Patty Hall is perfectly prepared for the wrong problem. She is enamored with the space race, and knows the history of NASA by heart. She is faced with an ancient threat that has been targeting the Hall family for generations. Hampered by an overprotective mother, if Patty can’t figure it all out in time, she may be the next member in the Hall family cemetery plot.
It’s not hard enough to be a fifteen year old girl, and a social outcast. As she watches her friends mature and grow, she has to face the idea of never turning sixteen. Please consider joining Patty on her incredible adventure.
Will O’ the Wisp is the newest release from Craig S. Boyack. It involves a mildly handicapped girl facing a mysterious threat. The wisp has been killing off Patty Hall’s family for generations, and she’s next on the list. It is suitable for young adult readers.
Commentary by C. S. Boyack
Whenever I’ve followed a blog tour, there always seems to be one post about writing tips. This is always one of my favorite posts, because I think we can all learn something from one another.
With a story like Will O’ the Wisp, I really wanted to use a few suspense techniques. I keep a living document on my iPad that’s full of writing advice, tips, and tricks. When I find something new, I update the document. The suspense techniques have been languishing here for a long time, and this was the perfect story to play with them.
Suspense is all about the unknown and waiting until discomfort settles in. There are quite a few tricks to create this, and I used a few of them in this story.
Have someone ask a seemingly innocent question, but have the answer be something vague and cryptic. This perks me right up as a reader. Didn’t seem like that big a deal, why is Aunt Tilly avoiding the question? This makes me want to turn the page. Make sure some waiting is involved to get the reader salivating. Have the phone ring before the character can ask more questions. Distract and avoid. Change the conversation.
Tense moments work well too. If a guy in a hoodie and shades follows your heroine through the park, drag it out. Don’t tell the reader that he saw her drop her wallet and just wants to give it back. While your heroine is panicking, maybe she can come up with a light bulb moment to propel the plot forward. That sigh of relief can be followed immediately by an encounter with the real bad guy. In other words, she thanks the good Samaritan, shakes his hand, and watches him leave. She breathes a sigh of relief, turns and runs right into serial killer #1.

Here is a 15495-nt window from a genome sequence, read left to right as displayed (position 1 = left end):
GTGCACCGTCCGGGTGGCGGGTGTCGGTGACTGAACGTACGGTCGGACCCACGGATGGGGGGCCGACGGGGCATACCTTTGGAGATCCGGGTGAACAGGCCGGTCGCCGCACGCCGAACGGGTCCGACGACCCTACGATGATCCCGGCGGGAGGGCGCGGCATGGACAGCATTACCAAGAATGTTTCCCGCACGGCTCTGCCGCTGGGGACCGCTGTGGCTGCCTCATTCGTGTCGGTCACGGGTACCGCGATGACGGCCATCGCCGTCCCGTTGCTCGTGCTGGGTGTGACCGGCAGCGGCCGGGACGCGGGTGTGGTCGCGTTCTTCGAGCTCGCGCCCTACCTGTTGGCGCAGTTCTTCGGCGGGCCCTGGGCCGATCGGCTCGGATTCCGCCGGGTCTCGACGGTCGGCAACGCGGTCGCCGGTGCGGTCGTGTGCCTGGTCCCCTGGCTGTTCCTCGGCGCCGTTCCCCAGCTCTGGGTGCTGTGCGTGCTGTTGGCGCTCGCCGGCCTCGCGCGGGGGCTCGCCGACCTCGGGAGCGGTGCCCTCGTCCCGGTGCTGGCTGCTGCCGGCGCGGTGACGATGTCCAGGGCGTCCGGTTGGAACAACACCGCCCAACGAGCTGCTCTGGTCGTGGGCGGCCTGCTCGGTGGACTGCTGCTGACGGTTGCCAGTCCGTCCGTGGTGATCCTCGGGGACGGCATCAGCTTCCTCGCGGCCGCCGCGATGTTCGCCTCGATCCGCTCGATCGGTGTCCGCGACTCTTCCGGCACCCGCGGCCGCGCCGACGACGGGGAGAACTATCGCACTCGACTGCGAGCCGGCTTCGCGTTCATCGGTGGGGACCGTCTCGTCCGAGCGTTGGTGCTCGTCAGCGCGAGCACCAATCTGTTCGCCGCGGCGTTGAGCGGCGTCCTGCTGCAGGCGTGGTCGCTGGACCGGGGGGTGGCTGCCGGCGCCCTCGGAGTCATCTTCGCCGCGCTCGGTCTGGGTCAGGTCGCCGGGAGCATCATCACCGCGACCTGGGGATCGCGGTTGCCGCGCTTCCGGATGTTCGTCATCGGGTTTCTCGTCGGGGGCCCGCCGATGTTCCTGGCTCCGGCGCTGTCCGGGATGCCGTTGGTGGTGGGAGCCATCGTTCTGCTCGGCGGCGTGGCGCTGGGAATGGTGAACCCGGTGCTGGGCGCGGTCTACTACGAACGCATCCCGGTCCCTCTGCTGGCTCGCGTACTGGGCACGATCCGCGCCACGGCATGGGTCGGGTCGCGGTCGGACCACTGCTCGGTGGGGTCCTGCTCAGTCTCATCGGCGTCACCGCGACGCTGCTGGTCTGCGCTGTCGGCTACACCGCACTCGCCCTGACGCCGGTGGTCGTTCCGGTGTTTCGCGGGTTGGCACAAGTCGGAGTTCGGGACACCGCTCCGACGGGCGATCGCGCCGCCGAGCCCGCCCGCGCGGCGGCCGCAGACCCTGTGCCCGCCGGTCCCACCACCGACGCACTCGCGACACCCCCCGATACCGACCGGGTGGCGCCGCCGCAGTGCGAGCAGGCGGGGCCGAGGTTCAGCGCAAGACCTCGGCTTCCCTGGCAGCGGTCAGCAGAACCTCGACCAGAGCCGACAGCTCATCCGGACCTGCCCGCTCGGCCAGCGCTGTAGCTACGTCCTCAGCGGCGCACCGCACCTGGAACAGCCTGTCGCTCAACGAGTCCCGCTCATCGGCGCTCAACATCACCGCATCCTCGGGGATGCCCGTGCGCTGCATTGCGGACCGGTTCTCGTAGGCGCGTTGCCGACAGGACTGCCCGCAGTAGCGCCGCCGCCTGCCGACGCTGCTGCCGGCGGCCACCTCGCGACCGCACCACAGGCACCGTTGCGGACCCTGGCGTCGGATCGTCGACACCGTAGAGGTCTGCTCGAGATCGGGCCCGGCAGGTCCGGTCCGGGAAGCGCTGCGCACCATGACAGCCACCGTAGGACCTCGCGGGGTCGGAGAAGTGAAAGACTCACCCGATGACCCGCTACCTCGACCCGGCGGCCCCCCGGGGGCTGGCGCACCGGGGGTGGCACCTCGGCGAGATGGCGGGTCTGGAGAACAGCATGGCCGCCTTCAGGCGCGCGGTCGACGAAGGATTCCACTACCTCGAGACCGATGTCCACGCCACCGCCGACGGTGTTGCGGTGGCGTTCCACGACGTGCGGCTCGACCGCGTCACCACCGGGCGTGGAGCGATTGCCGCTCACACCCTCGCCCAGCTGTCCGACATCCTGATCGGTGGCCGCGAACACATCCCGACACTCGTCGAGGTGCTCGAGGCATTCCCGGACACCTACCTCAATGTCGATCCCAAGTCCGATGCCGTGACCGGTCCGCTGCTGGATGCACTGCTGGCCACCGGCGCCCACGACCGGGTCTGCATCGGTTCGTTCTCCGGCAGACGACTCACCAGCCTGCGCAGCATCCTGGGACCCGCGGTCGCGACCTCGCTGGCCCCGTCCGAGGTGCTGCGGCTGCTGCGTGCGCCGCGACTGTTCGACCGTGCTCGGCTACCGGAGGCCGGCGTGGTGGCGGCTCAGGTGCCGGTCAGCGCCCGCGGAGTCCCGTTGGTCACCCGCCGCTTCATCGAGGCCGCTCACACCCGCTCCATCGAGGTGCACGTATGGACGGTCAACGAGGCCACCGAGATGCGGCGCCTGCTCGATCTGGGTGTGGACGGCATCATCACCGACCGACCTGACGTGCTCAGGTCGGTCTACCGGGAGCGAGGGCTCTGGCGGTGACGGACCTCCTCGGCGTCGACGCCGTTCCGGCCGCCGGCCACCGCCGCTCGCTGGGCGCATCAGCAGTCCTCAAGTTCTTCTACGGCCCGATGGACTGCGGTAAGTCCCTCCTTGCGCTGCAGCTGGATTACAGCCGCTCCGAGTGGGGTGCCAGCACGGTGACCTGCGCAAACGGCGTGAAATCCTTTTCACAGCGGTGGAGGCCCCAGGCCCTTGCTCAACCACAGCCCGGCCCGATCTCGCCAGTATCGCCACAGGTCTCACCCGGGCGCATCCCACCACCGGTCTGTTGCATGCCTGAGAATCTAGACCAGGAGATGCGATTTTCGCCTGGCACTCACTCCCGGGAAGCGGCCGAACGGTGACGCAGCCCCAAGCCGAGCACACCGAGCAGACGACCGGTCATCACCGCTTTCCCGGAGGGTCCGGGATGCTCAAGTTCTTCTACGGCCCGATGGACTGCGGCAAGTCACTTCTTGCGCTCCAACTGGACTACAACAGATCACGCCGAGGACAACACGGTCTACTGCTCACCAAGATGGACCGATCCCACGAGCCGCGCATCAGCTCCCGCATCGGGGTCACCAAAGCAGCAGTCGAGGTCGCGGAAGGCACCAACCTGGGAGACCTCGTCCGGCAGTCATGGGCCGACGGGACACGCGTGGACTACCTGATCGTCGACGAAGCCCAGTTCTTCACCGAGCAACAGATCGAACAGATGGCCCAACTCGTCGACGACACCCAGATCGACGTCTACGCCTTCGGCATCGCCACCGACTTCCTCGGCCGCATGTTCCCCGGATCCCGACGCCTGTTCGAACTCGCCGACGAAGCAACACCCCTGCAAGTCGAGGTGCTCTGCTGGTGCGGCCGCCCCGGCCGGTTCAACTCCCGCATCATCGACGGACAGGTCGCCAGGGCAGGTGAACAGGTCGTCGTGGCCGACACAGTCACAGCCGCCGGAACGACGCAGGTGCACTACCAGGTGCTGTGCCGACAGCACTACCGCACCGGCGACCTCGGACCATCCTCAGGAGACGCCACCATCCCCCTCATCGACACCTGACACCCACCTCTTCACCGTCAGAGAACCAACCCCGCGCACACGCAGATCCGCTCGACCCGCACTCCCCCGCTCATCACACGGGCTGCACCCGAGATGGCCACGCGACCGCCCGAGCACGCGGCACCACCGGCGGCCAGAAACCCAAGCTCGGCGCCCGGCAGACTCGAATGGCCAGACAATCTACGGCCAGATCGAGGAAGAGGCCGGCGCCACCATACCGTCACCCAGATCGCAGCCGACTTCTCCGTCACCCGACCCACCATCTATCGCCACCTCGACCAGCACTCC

Make a character lie, but make sure the reader knows it’s a lie. This is not the place for immediate consequences. Drag the consequences out. It’s even sweeter if the other character knows it’s a lie, and doesn’t call it out. Maybe the other character has some nefarious reason not to reveal that she knows the truth.
Use distance to your advantage. Have your heroine sit next to serial killer #1 at the cafe. Have him pass the salt, and let them touch. He knows he’s serial killer #1, the reader knows, but she doesn’t.
Distance should be increased to isolate your character. The more distance to rescue, the more tension. Just your heroine and serial killer #1 all alone at abandoned castle.
Make your heroine sneak, even if it’s not completely necessary. Back at the cafe, serial killer #1 heads for the restroom. Your heroine could ask the waitress how to get to Carnegie Hall. Instead, she grabs SK #1’s cell phone and Googles it. You know, the same phone with pictures of his dismembered victims on it.
Throw in a few temptations too. Temptations are things your heroine wants. The new office stud muffin invites your heroine to Aspen for the weekend, his treat. She ought to torture herself over the decision. She wants this, but promised to watch Aunt Tilly’s cat. Aunt Tilly lives right next door to Serial Killer #1.
There are hundreds of ways to establish suspense, and I used a few of them in Will O’ the Wisp. I’m pretty happy with the way things turned out, but readers will be the ultimate judge. Please consider being one of them.
You can pick up Will O’ the Wisp on Amazon using your Kindle or a free reading app. Download it here:
North American version: http://a-fwd.com/asin-com=B00UPH6BNS
International version: http://a-fwd.com/asin-com=B00UQNDT2C
Follow Craig at the following locations:
Follow his blog: http://coldhandboyack.wordpress.com
Check out all his novels at: http://www.amazon.com/-/e/B00ILXBXUY
On Goodreads: http://www.goodreads.com/author/show/9841203.C_S_Boyack
I was born in a town called Elko, Nevada. I like to tell everyone I was born in a small town in the 1940s. I’m not quite that old, but Elko has always been a little behind the times. This gives me a unique perspective of earlier times, and other ways of getting by. Some of this bleeds through into my fiction. I moved to Idaho right after the turn of the century, and never looked back. My writing career was born here, with access to other writers and critique groups I jumped in with both feet. I like to write about things that have something unusual. My works are in the realm of science fiction, paranormal, and fantasy. The goal is to entertain you for a few hours. I hope you enjoy the ride.
This tour sponsored by 4WillsPublishing.wordpress.com